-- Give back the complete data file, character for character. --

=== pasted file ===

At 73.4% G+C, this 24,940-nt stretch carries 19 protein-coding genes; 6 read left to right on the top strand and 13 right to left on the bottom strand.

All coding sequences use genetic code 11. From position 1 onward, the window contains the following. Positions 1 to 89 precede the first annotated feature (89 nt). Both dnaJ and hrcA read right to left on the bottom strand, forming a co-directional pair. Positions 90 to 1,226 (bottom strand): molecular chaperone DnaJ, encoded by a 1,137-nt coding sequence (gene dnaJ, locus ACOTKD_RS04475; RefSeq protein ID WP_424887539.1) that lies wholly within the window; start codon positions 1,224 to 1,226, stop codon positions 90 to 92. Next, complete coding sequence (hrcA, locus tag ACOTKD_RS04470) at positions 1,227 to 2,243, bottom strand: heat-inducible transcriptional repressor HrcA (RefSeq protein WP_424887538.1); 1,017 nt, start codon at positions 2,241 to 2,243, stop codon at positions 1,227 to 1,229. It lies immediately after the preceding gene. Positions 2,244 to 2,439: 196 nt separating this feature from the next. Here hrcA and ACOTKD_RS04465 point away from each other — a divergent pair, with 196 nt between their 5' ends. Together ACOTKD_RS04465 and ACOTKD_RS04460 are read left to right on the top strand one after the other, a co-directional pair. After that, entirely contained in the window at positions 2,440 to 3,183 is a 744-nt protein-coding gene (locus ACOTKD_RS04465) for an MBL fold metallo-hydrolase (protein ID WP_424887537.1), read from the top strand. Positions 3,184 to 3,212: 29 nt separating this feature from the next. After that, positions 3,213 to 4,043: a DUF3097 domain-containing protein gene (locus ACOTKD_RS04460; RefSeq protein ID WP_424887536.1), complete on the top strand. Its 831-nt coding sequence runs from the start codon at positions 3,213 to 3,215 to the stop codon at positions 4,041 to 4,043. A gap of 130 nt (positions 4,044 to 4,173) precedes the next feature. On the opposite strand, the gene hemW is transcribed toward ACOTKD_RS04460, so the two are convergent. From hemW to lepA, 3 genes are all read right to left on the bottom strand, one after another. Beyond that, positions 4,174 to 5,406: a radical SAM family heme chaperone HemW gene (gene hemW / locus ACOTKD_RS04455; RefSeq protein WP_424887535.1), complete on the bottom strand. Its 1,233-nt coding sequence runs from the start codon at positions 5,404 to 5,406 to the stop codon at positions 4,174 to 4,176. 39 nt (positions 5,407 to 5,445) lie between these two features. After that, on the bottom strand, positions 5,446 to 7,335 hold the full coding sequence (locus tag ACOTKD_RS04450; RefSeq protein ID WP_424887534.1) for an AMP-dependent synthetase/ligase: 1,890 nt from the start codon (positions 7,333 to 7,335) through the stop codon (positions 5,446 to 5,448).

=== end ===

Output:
At 73.4% G+C, this 24,940-nt stretch carries 19 protein-coding genes; 6 read left to right on the top strand and 13 right to left on the bottom strand.

All coding sequences use genetic code 11. From position 1 onward, the window contains the following. Positions 1 to 89 precede the first annotated feature (89 nt). Both dnaJ and hrcA read right to left on the bottom strand, forming a co-directional pair. Positions 90 to 1,226 (bottom strand): molecular chaperone DnaJ, encoded by a 1,137-nt coding sequence (gene dnaJ, locus ACOTKD_RS04475; RefSeq protein ID WP_424887539.1) that lies wholly within the window; start codon positions 1,224 to 1,226, stop codon positions 90 to 92. Next, complete coding sequence (hrcA, locus tag ACOTKD_RS04470) at positions 1,227 to 2,243, bottom strand: heat-inducible transcriptional repressor HrcA (RefSeq protein WP_424887538.1); 1,017 nt, start codon at positions 2,241 to 2,243, stop codon at positions 1,227 to 1,229. It lies immediately after the preceding gene. Positions 2,244 to 2,439: 196 nt separating this feature from the next. Here hrcA and ACOTKD_RS04465 point away from each other — a divergent pair, with 196 nt between their 5' ends. Together ACOTKD_RS04465 and ACOTKD_RS04460 are read left to right on the top strand one after the other, a co-directional pair. After that, entirely contained in the window at positions 2,440 to 3,183 is a 744-nt protein-coding gene (locus ACOTKD_RS04465) for an MBL fold metallo-hydrolase (protein ID WP_424887537.1), read from the top strand. Positions 3,184 to 3,212: 29 nt separating this feature from the next. After that, positions 3,213 to 4,043: a DUF3097 domain-containing protein gene (locus ACOTKD_RS04460; RefSeq protein ID WP_424887536.1), complete on the top strand. Its 831-nt coding sequence runs from the start codon at positions 3,213 to 3,215 to the stop codon at positions 4,041 to 4,043. A gap of 130 nt (positions 4,044 to 4,173) precedes the next feature. On the opposite strand, the gene hemW is transcribed toward ACOTKD_RS04460, so the two are convergent. From hemW to lepA, 3 genes are all read right to left on the bottom strand, one after another. Beyond that, positions 4,174 to 5,406: a radical SAM family heme chaperone HemW gene (gene hemW / locus ACOTKD_RS04455; RefSeq protein WP_424887535.1), complete on the bottom strand. Its 1,233-nt coding sequence runs from the start codon at positions 5,404 to 5,406 to the stop codon at positions 4,174 to 4,176. 39 nt (positions 5,407 to 5,445) lie between these two features. After that, on the bottom strand, positions 5,446 to 7,335 hold the full coding sequence (locus tag ACOTKD_RS04450; RefSeq protein ID WP_424887534.1) for an AMP-dependent synthetase/ligase: 1,890 nt from the start codon (positions 7,333 to 7,335) through the stop codon (positions 5,446 to 5,448).